I’ve taken so many pictures in a nature area outside of Lund called Skrylle during my various bike trips there that it’s been long since I lost count of them. A couple of evenings ago I snapped this one as I was heading home. Normally I like summer more than fall but one thing fall has going for it, is the intense colors in the beautiful sunsets and sunrises.
I saw these two cuties engulfed in an epic battle a couple of weeks ago. It looked like the spider was only a couple of minutes away from a nice snack but when I came back a little while later the wasp was gone. I guess it must have fallen from the web. The spider wasn’t hurt in any way and had soon spun a new web. A somewhat cool picture if I may so myself.
It’s been ages since I last posted here. I have nothing to blame but myself but there seems to be little or none time to spare at the end of the day. Both spring and summer has come and gone since my last words and I really don’t want it to go that far until my next post.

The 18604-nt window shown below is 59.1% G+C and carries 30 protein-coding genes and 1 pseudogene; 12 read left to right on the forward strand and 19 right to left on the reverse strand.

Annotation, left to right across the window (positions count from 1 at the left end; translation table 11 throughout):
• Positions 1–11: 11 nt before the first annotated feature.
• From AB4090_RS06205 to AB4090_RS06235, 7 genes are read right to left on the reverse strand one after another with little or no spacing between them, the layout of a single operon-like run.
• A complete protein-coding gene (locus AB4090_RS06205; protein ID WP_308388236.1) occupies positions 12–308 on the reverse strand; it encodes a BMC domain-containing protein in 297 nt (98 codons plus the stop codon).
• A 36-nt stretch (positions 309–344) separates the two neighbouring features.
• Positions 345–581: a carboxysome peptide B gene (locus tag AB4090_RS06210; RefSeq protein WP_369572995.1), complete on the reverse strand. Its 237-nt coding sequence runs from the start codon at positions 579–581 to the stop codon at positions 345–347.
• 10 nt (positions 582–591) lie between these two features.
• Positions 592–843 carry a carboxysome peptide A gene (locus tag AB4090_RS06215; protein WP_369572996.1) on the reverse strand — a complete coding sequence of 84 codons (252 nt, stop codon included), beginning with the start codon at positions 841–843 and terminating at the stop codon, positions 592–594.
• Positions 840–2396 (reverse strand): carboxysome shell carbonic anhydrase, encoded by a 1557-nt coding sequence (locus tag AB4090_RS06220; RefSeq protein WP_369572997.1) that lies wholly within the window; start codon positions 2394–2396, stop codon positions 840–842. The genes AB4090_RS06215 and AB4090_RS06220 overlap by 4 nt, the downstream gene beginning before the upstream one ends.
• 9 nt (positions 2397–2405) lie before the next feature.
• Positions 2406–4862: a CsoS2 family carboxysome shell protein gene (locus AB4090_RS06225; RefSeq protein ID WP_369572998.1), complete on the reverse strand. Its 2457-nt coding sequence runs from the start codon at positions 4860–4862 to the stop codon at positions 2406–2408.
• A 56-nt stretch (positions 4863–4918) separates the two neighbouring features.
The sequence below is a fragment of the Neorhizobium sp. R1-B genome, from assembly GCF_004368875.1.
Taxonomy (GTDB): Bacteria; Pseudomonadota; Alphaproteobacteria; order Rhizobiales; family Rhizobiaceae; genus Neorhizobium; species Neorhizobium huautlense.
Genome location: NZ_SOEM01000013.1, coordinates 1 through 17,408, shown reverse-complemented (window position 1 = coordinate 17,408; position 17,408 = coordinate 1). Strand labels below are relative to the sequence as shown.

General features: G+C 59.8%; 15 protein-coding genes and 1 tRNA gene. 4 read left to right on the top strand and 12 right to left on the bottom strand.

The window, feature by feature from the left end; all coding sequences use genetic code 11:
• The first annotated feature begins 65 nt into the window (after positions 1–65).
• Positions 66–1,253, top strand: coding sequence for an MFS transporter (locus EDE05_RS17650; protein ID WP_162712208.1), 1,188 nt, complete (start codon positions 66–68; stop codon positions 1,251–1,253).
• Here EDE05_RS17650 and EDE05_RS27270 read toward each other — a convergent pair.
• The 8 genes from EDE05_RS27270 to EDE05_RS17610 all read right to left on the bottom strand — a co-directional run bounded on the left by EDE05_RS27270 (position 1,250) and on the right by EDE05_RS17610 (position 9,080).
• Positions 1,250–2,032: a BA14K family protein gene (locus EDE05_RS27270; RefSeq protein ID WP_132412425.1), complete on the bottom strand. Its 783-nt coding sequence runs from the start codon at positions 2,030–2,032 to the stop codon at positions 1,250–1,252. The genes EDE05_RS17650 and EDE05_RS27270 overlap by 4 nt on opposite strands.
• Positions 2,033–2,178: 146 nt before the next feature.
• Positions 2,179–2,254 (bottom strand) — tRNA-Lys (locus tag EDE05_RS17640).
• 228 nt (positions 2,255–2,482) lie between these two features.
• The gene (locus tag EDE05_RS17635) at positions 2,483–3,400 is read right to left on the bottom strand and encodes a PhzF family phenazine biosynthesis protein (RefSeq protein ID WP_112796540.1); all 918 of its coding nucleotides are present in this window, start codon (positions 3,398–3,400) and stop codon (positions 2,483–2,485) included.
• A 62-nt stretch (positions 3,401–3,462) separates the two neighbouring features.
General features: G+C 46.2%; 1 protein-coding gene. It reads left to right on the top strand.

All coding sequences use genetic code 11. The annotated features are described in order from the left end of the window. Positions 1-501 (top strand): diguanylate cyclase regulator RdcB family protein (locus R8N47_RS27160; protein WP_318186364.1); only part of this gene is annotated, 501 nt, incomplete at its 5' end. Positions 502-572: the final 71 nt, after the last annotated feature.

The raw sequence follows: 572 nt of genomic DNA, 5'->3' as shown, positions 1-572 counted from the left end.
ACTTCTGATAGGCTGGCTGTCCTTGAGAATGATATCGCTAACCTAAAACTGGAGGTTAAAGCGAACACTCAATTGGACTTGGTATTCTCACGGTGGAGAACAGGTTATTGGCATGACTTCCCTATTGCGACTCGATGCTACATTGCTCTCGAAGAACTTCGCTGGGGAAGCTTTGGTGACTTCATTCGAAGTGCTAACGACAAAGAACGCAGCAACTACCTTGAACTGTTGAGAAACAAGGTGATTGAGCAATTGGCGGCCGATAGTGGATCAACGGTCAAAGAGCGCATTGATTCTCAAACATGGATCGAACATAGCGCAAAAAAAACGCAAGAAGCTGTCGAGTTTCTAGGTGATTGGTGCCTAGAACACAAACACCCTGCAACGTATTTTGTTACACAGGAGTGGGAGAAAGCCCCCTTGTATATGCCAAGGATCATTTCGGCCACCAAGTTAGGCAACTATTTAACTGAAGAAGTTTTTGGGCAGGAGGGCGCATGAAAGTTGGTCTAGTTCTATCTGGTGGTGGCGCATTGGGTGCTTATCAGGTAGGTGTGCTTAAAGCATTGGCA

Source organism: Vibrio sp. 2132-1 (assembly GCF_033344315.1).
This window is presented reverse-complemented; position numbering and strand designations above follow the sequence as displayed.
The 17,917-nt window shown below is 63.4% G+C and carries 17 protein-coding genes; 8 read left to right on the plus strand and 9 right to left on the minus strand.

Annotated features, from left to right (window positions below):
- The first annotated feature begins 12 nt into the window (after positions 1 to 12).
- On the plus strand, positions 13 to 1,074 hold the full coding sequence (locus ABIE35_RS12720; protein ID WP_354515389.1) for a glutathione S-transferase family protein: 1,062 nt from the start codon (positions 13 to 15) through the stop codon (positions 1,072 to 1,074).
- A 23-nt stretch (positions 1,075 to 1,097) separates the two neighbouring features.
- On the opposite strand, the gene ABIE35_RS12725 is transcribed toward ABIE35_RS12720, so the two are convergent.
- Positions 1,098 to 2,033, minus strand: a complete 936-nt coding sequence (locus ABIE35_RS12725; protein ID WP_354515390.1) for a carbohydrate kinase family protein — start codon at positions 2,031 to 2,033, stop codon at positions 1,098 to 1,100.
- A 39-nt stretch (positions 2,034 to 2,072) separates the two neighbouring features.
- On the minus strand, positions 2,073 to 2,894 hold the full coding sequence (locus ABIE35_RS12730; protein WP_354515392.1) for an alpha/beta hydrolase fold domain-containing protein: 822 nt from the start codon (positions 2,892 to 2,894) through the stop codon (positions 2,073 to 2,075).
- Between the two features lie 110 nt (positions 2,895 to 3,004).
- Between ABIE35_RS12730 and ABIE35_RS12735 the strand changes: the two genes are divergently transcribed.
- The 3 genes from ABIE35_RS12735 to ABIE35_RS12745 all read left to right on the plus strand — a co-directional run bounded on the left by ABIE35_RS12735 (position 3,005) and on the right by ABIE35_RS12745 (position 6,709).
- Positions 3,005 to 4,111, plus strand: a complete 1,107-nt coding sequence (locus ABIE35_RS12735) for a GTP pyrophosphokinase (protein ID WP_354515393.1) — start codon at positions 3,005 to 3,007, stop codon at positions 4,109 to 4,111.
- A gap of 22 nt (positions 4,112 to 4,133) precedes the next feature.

Today I’d like you to meet a little dragonfly that I met during the vacation.
I was out with a friend a couple of weeks ago, trying to get some pictures of Lund and what it looks like during the night. Below is a picture of Domkyrkan, the Cathedral of Lund and Lundagård, the park where it can be found. The picture was taken on the 8th of January and shows a typical winter night in Lund. Snow has unfortunately been really scarse so far and it doesn’t look like there will be any more this winter .
Yesterday’s post brought us to London and I thought we would stay there for yet another day and take a look at the Palace of Westminster. I’m not a big fan of its architecture but it’s impressive in its own way but I do like the sun as it peeks over the top of the tower and the way it shines on the street light on the Westminster Bridge.
The BT Tower is a communications tower located in London. In total it is 191 meters high and was, until 1980, the tallest building of London. Its primary purpose back in the 1960’s, when it was built, was to support the microwave aerials that were used to carry telecommunications traffic from London to the rest of the country.
The tower is still in use but microwave links have been replaced by subterranean fibre optic links. An interesting anecdote is that the tower was designated an offical secret by the parliament and did not appear on any maps until it was officially “revealed” in 1993, some 31 years after being constructed.